Share This Post
Indianapolis Area Discharged Patient Safety Improves In Response to Medicare Penalties
Area Hospitals Feel ‘Squeeze’ to Improve Patient Safety
An article appearing in the Indianapolis Star reports on how hospitals are now coming around to reducing the occurrence of patient readmissions within 30 days of their original discharge. The measures, including improved discharged planning, “health coaching” and “telehealth” monitoring are beginning to be instituted to discharged patients at area hospitals mainly for those patients in three key groups. These groups include patients originally admitted for heart attacks, pneumonia, and congestive heart failure. The reason for the sudden concern among so many hospitals is that beginning late last year Medicare began imposing financial penalties to hospitals with above average hospital readmission rates.
While the improvements are a welcome sight and a true step forward for patient safety, it also highlights the fact that often patients are viewed by corporate health centers for their ‘bottom line’ and not for the quality of care given to them. In the article, Dr. Alan Snell, chief medical informatics officer at St. Vincent Health, is quoted as saying “We have to be smart now and not focus on what brings in revenue through reimbursement, but we have to be smarter and say what is the true cost of caring for that patient.” The new cost structure not only curtails reimbursements to hospitals with higher than average readmission rates, but also ceases readmission payments for those patients in the key groups mentioned. Dr. Snell is quoted in the article as responding to the non-payments as such, “We were OK on the penalty but if you add up all of the acute myocardial infarctions (heart attacks) pneumonia and heart failure and readmissions, it’s in the thousands for us,” he said. “It’s a huge potential risk for non-payment if we don’t do anything.”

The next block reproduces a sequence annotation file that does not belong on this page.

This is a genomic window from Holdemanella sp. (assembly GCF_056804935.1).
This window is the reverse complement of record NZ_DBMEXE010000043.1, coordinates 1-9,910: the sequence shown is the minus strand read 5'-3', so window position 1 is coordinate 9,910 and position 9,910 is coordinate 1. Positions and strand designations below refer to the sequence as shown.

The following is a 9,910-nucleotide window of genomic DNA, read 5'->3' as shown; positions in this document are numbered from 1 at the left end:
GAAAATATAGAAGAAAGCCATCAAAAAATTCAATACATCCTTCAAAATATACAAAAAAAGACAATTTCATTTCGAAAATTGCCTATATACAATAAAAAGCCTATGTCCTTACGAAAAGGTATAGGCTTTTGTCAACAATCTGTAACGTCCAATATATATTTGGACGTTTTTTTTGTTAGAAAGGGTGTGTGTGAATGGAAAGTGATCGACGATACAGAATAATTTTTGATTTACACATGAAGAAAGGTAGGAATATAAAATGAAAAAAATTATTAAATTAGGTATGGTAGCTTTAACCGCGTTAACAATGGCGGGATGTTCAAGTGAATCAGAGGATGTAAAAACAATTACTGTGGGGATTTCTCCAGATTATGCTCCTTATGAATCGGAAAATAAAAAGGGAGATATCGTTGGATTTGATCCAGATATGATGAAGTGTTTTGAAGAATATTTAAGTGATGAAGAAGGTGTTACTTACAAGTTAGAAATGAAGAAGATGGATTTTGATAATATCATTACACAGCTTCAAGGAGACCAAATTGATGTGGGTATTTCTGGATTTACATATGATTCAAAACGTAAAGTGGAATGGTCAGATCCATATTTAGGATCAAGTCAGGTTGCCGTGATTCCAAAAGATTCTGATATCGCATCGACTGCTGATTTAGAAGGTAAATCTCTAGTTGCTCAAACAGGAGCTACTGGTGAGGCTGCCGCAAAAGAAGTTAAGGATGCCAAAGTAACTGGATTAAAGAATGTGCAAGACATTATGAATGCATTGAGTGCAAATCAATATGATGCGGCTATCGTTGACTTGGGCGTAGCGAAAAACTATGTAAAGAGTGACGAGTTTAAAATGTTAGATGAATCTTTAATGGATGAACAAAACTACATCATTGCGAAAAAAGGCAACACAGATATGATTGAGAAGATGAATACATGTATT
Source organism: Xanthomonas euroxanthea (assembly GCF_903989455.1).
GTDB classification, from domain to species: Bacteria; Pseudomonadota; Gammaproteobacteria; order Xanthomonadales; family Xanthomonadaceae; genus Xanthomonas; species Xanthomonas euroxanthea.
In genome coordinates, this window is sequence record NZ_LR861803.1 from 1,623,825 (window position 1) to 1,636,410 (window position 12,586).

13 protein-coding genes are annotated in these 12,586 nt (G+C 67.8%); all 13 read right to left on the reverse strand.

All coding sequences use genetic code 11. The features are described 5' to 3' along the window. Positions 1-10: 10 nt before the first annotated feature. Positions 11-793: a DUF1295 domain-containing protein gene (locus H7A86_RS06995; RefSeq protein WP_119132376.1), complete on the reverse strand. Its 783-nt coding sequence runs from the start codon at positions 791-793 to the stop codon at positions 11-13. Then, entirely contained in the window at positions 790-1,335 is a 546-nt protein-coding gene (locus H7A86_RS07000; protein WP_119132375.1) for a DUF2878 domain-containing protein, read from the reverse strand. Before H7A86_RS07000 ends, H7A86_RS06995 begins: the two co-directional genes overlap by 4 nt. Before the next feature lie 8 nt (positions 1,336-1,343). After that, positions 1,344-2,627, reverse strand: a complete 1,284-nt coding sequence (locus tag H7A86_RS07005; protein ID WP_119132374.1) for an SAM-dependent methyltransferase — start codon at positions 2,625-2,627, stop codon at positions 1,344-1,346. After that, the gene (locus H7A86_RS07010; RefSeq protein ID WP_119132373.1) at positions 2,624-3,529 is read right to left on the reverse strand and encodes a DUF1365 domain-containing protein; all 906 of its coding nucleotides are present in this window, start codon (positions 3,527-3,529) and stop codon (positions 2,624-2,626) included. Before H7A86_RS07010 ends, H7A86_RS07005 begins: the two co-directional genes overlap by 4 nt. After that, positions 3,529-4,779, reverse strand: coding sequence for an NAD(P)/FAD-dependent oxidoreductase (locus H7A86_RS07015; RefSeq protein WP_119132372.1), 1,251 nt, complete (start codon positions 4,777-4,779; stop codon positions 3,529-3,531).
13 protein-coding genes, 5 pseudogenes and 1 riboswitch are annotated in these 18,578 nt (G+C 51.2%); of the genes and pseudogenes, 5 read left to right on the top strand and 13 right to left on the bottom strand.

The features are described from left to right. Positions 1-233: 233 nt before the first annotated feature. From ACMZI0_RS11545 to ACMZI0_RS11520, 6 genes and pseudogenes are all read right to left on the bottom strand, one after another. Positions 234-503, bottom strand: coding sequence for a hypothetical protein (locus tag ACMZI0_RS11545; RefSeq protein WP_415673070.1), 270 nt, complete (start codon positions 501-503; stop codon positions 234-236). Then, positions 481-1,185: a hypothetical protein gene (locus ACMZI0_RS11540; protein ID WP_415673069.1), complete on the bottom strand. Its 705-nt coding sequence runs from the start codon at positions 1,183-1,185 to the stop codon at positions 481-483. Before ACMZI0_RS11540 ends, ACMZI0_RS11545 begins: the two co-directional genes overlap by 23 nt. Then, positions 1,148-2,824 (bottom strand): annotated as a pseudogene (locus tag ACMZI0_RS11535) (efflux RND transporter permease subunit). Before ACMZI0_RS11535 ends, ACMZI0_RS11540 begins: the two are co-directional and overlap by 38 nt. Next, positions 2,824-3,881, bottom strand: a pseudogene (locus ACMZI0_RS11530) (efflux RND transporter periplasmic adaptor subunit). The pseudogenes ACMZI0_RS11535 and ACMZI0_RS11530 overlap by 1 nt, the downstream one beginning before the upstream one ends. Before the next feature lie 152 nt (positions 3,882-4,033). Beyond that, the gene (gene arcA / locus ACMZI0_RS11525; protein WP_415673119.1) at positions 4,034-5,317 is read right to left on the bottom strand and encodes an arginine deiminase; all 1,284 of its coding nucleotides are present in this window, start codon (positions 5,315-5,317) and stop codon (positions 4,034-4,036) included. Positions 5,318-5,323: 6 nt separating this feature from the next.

The cost changes are part of improvements to address what studies have shown is an alarming rate of hospital readmissions due to adverse events within the first few weeks of hospital discharge. The Star article cites a recently published study from the Robert Wood Johnson Foundation where the key finding found that 12.5% of Medicare patients were readmitted within 30 days of being released after surgery in 2010, and 17% of patients who received medical care returned to the hospital within a month of their discharge. The study shows little improvement from a similar study conducted in 2003 and published in the Annals of Internal Medicine that showed 20% of Medicare patients experienced adverse events leading to re-hospitalization within the first three weeks post discharge, nearly three quarters of which could have been prevented or their severity lessened.
Since implementing some of the new measures, hospitals have seen a decrease in the number of patients requiring readmission. However, until all patients are treated in the same systematic way, it is important as a patient to be diligent with your healthcare. Healthcare professionals are required to provide patients with a standard of care throughout their stay, including their discharge. A breakdown in any part of the system can constitute medical malpractice. Time is of the essence in determining medical malpractice, as cases are time sensitive. Contact our firm today for a free consultation or information on medical malpractice.